WASHINGTON (AFP) - The House of Representatives voted on Thursday to ban Syrian and Iraqi refugees from entering the United States until tougher screening measures are in place, a move some slammed as giving in to xenophobia after the Paris attacks.
The Republican legislation, the first congressional response to last week’s attacks, passed overwhelmingly, 289 to 137, with nearly four dozen Democrats going against their president to support the measure.
The Bill now heads to the Senate, where its fate is uncertain, but it sets up a clash with President Barack Obama, who has threatened to veto the Bill and has criticised Republicans for “hysteria” and falling short of their humanitarian duty to take in the oppressed.
“Being generous does not mean we have to have a weak process for screening refugees,” number two House Republican Kevin McCarthy said before the Bill’s passage.
Thursday’s yes votes were one shy of the 290 needed to override a veto if every member votes.
Senate Minority Leader Harry Reid said the measure would face fierce opposition from Senate Democrats.
“Don’t worry, it won’t get passed,” Reid told reporters. “Next question?”
The Bill would prevent refugees from Iraq and Syria from reaching US shores until background checks are implemented as part of the screening process for each refugee.
It would also require directors of the Federal Bureau of Investigation, Department of Homeland Security, and Director of National Intelligence to personally certify that each new settler would not be a threat to national security.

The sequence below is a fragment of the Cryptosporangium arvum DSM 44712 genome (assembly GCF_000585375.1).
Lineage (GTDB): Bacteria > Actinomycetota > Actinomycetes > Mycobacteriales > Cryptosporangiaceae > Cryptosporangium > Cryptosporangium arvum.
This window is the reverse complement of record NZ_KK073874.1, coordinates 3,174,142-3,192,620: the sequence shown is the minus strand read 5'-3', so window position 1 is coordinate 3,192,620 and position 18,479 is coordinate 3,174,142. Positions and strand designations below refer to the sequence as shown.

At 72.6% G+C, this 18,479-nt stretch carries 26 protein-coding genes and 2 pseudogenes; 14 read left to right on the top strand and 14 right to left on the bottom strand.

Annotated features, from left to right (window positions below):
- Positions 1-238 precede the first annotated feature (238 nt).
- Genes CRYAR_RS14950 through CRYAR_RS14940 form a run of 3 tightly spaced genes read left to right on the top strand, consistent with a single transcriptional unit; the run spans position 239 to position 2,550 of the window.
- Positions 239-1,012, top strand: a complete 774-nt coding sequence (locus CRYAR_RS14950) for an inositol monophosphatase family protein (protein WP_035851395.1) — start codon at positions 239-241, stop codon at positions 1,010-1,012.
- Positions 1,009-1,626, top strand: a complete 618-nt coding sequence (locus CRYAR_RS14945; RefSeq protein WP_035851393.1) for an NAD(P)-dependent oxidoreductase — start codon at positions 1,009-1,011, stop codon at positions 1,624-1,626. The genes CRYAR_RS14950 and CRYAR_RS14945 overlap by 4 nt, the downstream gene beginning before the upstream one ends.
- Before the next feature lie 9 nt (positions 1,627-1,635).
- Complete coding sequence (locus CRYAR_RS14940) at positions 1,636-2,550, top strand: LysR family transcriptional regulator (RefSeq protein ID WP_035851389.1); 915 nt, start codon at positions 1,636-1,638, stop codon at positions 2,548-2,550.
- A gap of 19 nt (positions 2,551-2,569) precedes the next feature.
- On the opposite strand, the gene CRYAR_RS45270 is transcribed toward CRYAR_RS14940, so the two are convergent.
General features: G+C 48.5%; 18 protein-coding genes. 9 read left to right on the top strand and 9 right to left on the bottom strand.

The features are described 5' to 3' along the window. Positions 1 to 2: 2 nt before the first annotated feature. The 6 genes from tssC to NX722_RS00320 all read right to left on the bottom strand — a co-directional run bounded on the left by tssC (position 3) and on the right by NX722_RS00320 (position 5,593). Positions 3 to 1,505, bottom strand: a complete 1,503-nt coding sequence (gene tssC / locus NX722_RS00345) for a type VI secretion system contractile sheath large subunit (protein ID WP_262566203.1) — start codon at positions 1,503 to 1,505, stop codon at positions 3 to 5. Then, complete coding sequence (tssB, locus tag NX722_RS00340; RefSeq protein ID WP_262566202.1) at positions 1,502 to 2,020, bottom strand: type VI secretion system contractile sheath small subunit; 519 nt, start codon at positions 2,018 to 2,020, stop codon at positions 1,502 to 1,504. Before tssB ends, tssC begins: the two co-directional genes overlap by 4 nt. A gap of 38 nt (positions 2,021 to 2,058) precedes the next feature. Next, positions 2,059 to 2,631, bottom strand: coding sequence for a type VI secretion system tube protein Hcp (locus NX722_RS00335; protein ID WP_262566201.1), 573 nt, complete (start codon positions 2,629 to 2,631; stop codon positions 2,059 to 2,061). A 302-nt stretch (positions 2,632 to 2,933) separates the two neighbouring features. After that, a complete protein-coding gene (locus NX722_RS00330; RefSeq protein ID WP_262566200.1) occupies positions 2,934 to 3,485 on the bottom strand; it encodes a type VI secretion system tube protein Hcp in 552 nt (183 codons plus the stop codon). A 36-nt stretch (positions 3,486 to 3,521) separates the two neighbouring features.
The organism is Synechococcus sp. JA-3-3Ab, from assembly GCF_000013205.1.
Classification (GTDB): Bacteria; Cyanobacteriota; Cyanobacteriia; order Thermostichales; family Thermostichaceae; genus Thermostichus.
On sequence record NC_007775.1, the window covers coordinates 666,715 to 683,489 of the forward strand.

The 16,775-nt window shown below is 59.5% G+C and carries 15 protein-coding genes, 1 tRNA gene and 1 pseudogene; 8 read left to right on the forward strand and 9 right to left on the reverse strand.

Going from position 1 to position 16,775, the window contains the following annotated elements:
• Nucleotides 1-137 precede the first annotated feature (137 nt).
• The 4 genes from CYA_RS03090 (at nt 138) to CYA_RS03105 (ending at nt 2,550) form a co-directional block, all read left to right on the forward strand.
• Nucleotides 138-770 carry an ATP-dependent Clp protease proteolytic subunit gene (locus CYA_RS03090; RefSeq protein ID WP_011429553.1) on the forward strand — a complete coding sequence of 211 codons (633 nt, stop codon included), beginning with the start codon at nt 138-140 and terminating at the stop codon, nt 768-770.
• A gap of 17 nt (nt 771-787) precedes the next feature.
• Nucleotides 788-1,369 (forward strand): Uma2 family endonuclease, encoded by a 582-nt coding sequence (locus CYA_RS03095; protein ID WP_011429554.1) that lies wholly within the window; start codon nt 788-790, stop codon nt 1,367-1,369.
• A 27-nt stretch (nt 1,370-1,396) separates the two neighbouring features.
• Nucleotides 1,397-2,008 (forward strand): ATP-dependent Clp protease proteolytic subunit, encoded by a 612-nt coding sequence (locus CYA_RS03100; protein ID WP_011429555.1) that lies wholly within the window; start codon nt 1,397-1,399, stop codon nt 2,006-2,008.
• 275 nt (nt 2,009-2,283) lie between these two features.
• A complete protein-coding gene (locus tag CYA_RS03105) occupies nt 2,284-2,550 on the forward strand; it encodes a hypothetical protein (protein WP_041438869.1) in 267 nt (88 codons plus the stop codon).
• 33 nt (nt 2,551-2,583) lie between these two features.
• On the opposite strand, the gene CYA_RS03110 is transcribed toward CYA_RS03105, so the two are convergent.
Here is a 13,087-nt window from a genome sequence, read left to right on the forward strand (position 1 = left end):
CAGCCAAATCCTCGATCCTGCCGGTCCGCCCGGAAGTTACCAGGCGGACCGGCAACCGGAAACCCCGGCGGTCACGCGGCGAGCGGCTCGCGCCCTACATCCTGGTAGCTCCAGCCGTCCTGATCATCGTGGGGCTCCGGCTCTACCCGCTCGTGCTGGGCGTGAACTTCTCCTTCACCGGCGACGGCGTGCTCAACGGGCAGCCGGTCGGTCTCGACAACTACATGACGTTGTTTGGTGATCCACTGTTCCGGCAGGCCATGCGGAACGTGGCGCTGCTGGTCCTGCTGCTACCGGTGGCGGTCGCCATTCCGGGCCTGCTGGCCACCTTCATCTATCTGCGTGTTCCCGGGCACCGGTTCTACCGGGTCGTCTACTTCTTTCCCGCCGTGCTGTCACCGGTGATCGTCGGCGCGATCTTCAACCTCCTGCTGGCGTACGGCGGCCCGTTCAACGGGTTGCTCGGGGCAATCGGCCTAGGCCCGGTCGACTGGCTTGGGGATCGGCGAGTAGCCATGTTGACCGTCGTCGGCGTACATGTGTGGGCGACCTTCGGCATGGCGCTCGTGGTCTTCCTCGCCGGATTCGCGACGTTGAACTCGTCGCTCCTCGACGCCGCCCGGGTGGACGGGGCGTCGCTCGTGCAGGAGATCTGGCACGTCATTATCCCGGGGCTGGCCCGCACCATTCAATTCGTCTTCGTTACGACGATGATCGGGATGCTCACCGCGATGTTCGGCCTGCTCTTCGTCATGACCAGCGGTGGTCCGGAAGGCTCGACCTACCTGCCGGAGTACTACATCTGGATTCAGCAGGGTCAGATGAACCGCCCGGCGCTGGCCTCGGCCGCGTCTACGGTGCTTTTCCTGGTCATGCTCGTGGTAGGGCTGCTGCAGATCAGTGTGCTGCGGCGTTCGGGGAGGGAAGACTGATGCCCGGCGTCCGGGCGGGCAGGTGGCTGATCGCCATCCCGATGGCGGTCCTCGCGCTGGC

Such a step, Democrats argue, would be a logistical nightmare for department heads who should be focusing more directly on stopping the Islamic State in Iraq and Syria (ISIS) group and other extremists.
Republicans defend the measure as a common-sense necessity after the Paris attacks that killed 129 people.
“Today is not the day to share our territory,” House Financial Services Committee chairman Jeb Hensarling told colleagues.
Democrats took to the House floor to argue that US refugee vetting is already the most stringent in the world, with investigations by several federal agencies taking an average 18 to 24 months.
House Democrat Jerrold Nadler expressed incredulity that lawmakers would seek to block women, children and seniors fleeing violence in Syria and Iraq from entering the country as refugees.
“We might as well take down the Statue of Liberty,” he said.
Others decried what they described as a knee-jerk reaction following the Paris attacks, one that hurts the very people who are fleeing extremism.
“Where is our mercy?” congresswoman Sheila Jackson Lee pleaded.
The refugee issue has erupted into a political football on the campaign trail.
Several Republican presidential candidates have suggested that Christian refugees be prioritized over Muslims because Christians are facing greater discrimination and abuse at the hands of IS.
But House Speaker Paul Ryan, speaking in support of the legislation, insisted “it’s a security test, not a religious test.”
“If our law enforcement and our intelligence community cannot verify that each and every person is not a security threat, then they shouldn’t be allowed in,” he said.
Two dozen Republican US governors have also expressed opposition to Obama’s plan to resettle up to 10,000 Syrian refugees on US soil over the next year.
The issue burst into ugly view this week when a newly-arrived, fully-vetted Syrian refugee family of three was rerouted out of Indiana when Governor Mike Pence objected to Syrian refugees settling in his state.
Rights groups warned that such positioning merely plays into the hands of extremist groups.
“Sowing fear of refugees is exactly the kind of response groups like ISIS are seeking,” said Iain Levine of Human Rights Watch.